Many of these churches ask questions that would be easier to answer if they had young adults in their midst: “How do we effectively start a social media presence?” “What kind of events are attractive to young adults?” “Should we put young adults on our elder board or church council?” These churches need encouragement to experiment, listen to new voices, and act on the movement of the Spirit to lay down the common and predictable and be willing to experiment and learn.
“Should we put young adults on our elder board or church council?”
Through Pivot Northwest, we try to facilitate this experimentation. We push congregations to find God at work in their communities, encouraging them to partner with each other and with social service agencies to seek a common vision. As a result, they discover new resources to multiply outreach and new ways of looking at the world.
In so doing, these churches follow the example of Paul in Acts 17. He connects with the people of Athens by acknowledging their drive to understand and respect diverse religions. In Seattle, churches that venture outside their congregations and buildings to reach their neighbors find young adults willing to share their vulnerability.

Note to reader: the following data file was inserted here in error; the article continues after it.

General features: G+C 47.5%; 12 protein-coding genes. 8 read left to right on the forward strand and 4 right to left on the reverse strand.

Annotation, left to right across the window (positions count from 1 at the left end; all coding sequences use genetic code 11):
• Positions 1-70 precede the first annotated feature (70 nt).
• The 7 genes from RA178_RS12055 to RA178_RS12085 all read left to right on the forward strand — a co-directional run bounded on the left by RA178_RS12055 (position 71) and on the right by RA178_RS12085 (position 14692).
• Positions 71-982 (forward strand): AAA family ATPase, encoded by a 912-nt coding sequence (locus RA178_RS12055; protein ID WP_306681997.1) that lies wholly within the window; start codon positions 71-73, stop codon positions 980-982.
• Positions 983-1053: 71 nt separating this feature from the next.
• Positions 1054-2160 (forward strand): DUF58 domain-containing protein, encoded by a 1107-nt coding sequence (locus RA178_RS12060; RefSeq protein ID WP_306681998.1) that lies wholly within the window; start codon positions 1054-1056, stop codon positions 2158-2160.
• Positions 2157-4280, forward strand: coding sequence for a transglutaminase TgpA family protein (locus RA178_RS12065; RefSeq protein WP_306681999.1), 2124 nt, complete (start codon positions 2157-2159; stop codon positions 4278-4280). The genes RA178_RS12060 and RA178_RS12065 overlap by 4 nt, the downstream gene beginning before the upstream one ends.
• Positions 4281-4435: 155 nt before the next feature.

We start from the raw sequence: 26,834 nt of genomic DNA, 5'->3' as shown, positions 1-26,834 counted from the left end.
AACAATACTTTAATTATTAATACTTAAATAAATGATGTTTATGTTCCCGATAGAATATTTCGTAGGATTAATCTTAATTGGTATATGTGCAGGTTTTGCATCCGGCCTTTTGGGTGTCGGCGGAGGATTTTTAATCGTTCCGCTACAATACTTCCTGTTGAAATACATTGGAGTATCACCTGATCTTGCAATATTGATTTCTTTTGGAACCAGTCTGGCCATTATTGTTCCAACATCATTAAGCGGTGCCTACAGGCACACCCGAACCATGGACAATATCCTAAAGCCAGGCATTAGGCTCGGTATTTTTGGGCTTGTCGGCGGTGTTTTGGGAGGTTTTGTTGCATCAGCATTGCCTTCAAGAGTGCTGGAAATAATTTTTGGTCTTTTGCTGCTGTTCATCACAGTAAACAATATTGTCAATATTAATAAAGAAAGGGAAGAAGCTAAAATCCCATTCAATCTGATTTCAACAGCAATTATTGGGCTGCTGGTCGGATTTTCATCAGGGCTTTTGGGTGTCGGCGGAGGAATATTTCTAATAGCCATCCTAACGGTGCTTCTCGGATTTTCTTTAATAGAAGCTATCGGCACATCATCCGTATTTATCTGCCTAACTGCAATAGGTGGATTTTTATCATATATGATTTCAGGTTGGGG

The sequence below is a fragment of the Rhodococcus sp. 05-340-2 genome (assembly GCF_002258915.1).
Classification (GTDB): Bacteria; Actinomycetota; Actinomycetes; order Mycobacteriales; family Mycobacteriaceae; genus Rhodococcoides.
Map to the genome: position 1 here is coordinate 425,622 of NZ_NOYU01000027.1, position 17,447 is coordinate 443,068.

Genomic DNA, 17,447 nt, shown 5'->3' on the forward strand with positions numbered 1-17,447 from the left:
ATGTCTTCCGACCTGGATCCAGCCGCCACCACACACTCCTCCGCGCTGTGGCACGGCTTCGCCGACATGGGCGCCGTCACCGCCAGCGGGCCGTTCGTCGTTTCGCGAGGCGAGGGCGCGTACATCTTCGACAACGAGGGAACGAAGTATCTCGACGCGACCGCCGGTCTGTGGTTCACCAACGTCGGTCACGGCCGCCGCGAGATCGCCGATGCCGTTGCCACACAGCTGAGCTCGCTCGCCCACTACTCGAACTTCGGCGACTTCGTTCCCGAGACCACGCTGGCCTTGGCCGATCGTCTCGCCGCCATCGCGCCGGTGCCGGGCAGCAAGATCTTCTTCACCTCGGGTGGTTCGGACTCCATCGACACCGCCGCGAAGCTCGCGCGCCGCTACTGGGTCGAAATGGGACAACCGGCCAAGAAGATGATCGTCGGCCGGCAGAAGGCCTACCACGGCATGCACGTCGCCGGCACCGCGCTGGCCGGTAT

These churches are encountering a reality similar to that facing the Jerusalem Council soon after Jesus’ death and resurrection. At that time, the Christian church — then mostly composed of Jews — began to realize that gentiles felt unwelcome among them. They wanted gentiles among their ranks, but the diversity of culture that accompanied that population threatened the church’s established protocols.
The Council made a risky move in response, declaring that gentiles did not have to follow Mosaic Law. By lightening the nonessential regulations surrounding the faith, the Council took a step of obedience to pursue the greater calling of the church. Our hope is that SPU and other faith communities today can learn to follow that example.